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women_at_workThe Institute For Fiscal Studies published a report this week stating that the gender pay gap between men and mothers is at an all time high. They have reported that the gender pay gap begins to expand dramatically once a woman’s first child is born, whilst men’s wages continue growing at the same rate as before having children. Mothers are returning to work because the cost of living is expensive and women are told they can be mothers as well as following a career. It is vital to look at what could be the causes and why this is happening.

The IFS study explains that women will often return to work in a part time capacity, but even comparing the hourly rate with men, there can be up to as much a 33% difference in the wage mothers take home. This gap seems to be increasing in a time when more women are returning to work.

Returning to work after the birth of your child can have a big impact on your working life. Your life values, available time and energy levels alter dramatically with the arrival of a child. Mothers will possibly be changing their career responsibilities, as the juggling of children and running of the household often falls to the woman. Many highly skilled and experienced women have to make the choice to change their roles as the demands on their time do not fit in with the demands of family life. Working closer to home also means that it is easier to attend to the child’s needs. But to waste the skills and expertise of women because they have had a child needs to be left back in the 1950’s, when women were made to believe they weren’t to have this choice within their lives. Motherhood meant any career path was to be left behind with the birth of their first child.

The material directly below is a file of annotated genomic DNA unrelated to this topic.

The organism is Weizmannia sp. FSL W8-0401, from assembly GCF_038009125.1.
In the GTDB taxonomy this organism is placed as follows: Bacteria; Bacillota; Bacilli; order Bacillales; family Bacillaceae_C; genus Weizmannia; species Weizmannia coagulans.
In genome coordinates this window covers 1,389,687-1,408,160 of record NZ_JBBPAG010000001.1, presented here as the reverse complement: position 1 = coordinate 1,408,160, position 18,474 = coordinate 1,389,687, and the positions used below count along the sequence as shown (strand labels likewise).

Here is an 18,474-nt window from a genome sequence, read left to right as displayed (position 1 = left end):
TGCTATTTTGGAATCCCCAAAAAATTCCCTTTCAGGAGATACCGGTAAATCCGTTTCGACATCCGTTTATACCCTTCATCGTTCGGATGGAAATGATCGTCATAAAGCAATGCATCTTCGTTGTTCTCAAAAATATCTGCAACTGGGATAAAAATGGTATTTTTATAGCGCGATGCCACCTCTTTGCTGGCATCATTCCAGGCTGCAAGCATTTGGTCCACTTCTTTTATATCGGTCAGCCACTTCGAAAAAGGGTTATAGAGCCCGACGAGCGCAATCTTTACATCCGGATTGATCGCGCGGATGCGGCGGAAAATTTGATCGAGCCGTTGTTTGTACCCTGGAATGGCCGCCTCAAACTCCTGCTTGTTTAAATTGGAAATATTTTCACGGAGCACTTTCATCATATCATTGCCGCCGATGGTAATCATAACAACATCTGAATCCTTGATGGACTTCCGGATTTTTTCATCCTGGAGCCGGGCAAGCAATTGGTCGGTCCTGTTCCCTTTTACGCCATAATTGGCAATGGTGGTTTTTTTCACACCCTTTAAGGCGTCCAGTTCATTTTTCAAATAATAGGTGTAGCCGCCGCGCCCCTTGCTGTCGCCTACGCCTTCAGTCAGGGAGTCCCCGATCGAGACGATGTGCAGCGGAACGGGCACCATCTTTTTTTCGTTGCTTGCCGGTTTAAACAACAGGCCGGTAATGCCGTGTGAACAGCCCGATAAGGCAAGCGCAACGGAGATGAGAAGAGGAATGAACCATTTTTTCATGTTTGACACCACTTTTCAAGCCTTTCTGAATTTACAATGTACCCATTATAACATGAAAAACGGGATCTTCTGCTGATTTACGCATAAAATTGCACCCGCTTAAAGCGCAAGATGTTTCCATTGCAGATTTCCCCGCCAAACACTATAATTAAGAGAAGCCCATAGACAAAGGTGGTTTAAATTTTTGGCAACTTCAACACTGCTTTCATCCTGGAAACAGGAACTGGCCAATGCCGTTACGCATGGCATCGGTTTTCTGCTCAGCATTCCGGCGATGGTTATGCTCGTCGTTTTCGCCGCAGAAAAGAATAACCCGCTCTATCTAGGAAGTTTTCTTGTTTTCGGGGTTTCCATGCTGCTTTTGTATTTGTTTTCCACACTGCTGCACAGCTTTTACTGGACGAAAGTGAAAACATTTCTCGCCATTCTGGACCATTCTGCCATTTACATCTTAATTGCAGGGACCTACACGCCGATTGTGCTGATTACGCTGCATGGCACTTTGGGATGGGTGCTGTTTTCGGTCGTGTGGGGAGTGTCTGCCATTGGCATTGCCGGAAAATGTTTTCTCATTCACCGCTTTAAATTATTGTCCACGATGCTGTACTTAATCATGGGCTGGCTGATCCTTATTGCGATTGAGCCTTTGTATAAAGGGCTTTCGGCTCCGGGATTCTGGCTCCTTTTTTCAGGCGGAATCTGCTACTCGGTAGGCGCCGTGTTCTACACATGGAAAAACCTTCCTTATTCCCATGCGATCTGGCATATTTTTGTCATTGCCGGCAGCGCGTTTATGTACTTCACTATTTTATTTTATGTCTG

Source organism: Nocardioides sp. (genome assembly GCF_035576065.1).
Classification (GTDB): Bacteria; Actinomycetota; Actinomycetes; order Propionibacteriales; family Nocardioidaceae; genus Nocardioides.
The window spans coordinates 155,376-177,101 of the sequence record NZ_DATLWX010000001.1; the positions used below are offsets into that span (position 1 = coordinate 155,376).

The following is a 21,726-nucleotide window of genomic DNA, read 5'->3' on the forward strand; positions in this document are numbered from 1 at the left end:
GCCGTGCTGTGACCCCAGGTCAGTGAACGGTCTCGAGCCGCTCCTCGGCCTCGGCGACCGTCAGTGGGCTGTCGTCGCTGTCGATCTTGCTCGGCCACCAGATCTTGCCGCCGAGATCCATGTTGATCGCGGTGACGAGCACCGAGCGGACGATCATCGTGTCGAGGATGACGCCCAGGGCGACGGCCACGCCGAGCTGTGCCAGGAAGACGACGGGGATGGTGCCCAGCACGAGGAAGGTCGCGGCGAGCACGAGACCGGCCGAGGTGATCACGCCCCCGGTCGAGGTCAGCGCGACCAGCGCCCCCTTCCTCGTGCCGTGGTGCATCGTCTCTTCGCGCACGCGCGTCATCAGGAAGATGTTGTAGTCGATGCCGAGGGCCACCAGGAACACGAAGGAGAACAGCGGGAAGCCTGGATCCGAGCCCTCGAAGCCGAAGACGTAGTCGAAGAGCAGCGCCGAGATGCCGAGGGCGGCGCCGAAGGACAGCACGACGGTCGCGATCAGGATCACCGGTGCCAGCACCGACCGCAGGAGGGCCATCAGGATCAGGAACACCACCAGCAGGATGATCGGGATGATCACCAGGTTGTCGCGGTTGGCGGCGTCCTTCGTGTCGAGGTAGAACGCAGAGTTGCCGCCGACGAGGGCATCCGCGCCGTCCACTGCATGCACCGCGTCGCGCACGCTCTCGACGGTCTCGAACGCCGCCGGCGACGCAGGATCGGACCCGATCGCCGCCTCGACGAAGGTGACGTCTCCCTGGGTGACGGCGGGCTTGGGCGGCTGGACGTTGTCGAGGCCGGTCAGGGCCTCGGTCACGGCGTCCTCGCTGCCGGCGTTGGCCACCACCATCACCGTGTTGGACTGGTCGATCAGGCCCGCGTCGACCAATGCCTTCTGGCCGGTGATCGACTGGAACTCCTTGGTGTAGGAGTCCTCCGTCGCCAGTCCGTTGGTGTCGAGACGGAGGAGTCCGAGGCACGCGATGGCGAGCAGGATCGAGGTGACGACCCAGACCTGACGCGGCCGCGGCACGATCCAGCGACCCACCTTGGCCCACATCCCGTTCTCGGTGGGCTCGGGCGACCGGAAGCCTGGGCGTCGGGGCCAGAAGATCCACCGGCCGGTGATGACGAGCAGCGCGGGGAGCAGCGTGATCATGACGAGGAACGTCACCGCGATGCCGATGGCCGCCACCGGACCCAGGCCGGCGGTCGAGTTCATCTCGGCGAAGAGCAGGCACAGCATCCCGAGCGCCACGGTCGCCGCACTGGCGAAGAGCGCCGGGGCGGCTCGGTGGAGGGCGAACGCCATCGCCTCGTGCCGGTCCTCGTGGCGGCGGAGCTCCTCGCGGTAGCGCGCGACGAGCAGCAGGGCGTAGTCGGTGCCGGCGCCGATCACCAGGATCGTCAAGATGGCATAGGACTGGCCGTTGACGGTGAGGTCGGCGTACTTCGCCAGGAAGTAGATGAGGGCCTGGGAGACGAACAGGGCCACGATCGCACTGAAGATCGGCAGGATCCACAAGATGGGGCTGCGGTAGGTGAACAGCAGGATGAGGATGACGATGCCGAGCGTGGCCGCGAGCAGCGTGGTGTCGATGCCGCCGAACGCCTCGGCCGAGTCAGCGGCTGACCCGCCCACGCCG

In the UK, childcare costs are very high. In some areas of London, the daily rate for one child can be as high a £100 per day. This can mean that a family can be better off financially for the mother to stop work completely instead of relying on paid help. This means that there is a break in her career. Women also want to spend time with their children, preferring the idea of reducing their hours.The result is that women’s wages plateau, promotions are offered to full time workers and skills are wasted. Confidence can reduce dramatically as independence reduces and the benefits of a working life can disappear. Men are able to continue on their career paths, but might find they are missing out on family life due to long hours. The strain of being the main breadwinner can create a lot of stress and worry and resentment can develop within the relationship.

Taking this into account, it is understandable that there could be an income gap whilst the children are young, but this continues to widen and then plateaus 12 years later. This gap is still wide once the child has reached 20 years old.

So where does the change need to be concentrated to make the greatest improvement? Childcare, parenting, sharing and attitudes to a shorter week are definitely matters that can be addressed politically.Dad_and_child_bonding

So is addressing childcare costs the answer, and enabling men to take more time off on paternity leave, so women can get back to work more easily? In Sweden, this is the approach the government has adopted. Once a child is born, the mother and father have the option to equally share the time spent with their child, earning up to 80% of their income. With 390 days made available, this can be used up until the child’s 8th birthday. It has become the norm and expectation that men contribute equally to raising the children and household tasks. Childcare is subsidised by the government by a large amount. The average monthly cost of full time childcare is £140. This cost reduces with subsequent children.